German industrial output slumped again in October, falling a much worse-than-expected 2.1% from September, economy ministry figures showed on Dec. 5.
Analysts had expected a drop of 1.5%, after production contracted by 3.3% in September on a monthly basis. On a 12-month basis, output plunged in October by 3.8%, the worst result since February 2002, Capital Economics economist Jennifer McKeown noted.
The ministry warned in a statement that it was likely that "production (will) continue to fall in the coming months," owing in particular to weak industrial orders, which tumbled 6.1% in October.
A breakdown of the preliminary data showed construction activity contracted 3% and industrial activity 2.2%.
Germany, which is also the world's leading exporter, has hit a wall owing to falling global demand for industrial goods such as machine tools, and autos, two of its main strengths. "The earlier driver of the recovery is now acting as a heavy drag on the economy," McKeown said.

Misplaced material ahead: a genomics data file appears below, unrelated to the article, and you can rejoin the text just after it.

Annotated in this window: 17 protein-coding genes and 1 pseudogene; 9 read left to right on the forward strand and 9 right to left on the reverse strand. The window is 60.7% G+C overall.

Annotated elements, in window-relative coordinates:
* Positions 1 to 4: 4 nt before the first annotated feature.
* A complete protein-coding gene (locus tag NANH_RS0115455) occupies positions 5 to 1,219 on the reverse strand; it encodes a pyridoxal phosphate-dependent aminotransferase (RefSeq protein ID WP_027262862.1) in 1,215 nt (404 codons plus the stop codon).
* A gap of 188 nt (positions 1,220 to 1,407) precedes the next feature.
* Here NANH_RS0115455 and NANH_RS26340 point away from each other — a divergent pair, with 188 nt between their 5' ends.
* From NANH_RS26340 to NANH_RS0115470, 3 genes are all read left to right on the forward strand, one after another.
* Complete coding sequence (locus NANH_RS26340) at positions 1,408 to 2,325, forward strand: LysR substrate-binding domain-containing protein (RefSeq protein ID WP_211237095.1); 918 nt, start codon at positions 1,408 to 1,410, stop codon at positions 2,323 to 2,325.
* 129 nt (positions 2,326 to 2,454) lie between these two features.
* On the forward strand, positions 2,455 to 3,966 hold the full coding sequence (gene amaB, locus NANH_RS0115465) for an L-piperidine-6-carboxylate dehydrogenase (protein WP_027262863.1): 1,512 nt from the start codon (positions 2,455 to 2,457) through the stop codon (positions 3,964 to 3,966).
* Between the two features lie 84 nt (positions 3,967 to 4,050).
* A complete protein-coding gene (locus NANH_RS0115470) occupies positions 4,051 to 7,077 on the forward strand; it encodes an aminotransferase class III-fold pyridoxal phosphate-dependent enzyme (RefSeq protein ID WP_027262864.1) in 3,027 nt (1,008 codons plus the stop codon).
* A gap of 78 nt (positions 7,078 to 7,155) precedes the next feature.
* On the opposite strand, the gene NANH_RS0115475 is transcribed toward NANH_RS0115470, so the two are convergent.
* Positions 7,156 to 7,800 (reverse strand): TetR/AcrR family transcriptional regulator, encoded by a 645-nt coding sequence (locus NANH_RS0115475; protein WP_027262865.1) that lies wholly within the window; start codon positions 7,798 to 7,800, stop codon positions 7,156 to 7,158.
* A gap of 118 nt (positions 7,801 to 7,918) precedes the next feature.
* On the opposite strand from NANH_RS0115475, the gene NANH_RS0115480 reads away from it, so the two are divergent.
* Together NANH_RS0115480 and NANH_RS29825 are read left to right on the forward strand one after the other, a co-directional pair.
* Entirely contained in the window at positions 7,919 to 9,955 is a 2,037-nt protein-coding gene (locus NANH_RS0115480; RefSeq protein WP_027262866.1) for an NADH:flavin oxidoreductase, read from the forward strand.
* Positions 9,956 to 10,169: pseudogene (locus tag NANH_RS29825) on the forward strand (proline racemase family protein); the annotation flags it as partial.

Traditionally thrifty German consumers gave German output a small boost in the third quarter but did not make up for losses in exports and investment. Business sentiment surveys indicate that the worst could well lie ahead.
The widely-watched Ifo survey found that business confidence had fallen in November to its lowest level in more than 15 years, suggesting that Germany could be in for a long recession. Data has also indicated that after contracting in the second and third quarters, thereby meeting the technical definition of recession, the German economy was set to shrink further in the fourth quarter of 2008.
Copyright Agence France-Presse, 2008